- Giatec unveils the first AI program for the concrete industry
- UpCodes AI automates the code compliance process
- Doxel uses AI and lidar-equipped robots to monitor progress on construction sites
- ALICE is an AI assistant for construction
- Smartvid.io uses artificial intelligence to identify potential hazards and predict accidents
- The role of AI in the construction industry
The construction industry has traditionally been reluctant to adopt new technologies, opting instead for tried and proven methods it’s already familiar with. However, things are slowly starting to change. Growing labour shortages and falling productivity rates have plagued the industry for years, and they’re forcing construction companies to rethink their position and start investing in innovative technologies, with artificial intelligence emerging as a particularly useful solution.
Over the years, artificial intelligence has found a wide variety of applications in the construction sector, including in planning, monitoring and maintenance, safety, and autonomous machinery. According to a recent report published by Zion Market Research, the global AI in construction market is predicted to grow from $312 million in 2017 to $3.16 billion by 2024. This massive growth will be driven by several important factors, including the desire to increase operational efficiency, reduce production costs, and improve safety on construction sites.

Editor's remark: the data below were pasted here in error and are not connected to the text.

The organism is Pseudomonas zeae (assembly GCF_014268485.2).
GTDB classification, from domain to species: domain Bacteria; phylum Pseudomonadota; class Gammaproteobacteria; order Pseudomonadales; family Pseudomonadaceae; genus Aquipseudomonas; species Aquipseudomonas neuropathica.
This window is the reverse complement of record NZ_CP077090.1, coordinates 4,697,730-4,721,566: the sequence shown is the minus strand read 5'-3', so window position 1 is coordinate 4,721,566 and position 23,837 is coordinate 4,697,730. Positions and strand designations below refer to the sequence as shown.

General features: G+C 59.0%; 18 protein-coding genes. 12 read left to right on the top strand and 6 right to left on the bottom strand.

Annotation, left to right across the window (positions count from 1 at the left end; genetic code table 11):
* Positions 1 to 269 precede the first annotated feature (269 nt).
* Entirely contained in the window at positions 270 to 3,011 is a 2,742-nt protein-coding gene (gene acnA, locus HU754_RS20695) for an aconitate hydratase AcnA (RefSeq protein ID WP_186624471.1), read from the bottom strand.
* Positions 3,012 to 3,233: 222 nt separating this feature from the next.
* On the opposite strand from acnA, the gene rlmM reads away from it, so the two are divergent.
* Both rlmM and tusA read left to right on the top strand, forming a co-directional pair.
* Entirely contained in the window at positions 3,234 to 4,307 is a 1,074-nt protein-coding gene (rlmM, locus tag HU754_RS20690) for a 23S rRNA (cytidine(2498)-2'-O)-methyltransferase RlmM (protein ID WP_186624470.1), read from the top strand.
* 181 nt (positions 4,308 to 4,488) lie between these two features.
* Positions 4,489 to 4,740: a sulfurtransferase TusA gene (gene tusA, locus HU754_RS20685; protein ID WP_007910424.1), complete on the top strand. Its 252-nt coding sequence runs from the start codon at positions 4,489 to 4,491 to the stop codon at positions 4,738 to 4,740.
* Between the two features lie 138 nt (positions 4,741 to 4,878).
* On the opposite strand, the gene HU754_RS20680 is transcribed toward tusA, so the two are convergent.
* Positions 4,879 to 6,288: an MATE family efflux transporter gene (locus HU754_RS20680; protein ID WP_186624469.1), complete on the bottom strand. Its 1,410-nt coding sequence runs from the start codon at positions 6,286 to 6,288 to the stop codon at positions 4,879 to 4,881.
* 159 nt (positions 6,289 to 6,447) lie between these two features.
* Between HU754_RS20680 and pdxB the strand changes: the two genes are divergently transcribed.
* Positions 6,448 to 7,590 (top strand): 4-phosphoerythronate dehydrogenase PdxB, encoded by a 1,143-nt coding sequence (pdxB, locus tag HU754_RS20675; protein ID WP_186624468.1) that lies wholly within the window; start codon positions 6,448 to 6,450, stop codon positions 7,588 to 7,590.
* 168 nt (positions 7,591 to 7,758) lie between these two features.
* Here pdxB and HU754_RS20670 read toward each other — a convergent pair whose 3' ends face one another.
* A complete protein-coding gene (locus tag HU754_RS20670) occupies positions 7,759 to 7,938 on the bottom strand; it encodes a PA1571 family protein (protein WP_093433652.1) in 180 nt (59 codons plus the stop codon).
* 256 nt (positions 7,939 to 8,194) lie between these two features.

Giatec unveils the first AI program for the concrete industry
Giatec, one of the leading developers of smart concrete testing technologies, recently unveiled the world’s first artificial intelligence solution for the concrete industry, called Roxi. Developed in collaboration with Mila, a Quebec-based artificial intelligence institute, Roxi allows users to accurately monitor the quality of concrete on construction sites and significantly reduce the possibility of human error.
Roxi takes advantage of Giatec’s own SmartRock wireless concrete sensors to detect anomalies through every stage of the concrete lifecycle, including production, delivery, placement, hardening, and while in service – a task that would be nearly impossible for humans to accomplish. The award-winning sensors allow construction teams to monitor the temperature and strength of any concrete pour from the fresh to the hardened stage and have already been used in more than 3,800 projects around the world, including in high-rises, bridges, airport runways, dams, and mines, providing Roxi with access to millions of data points.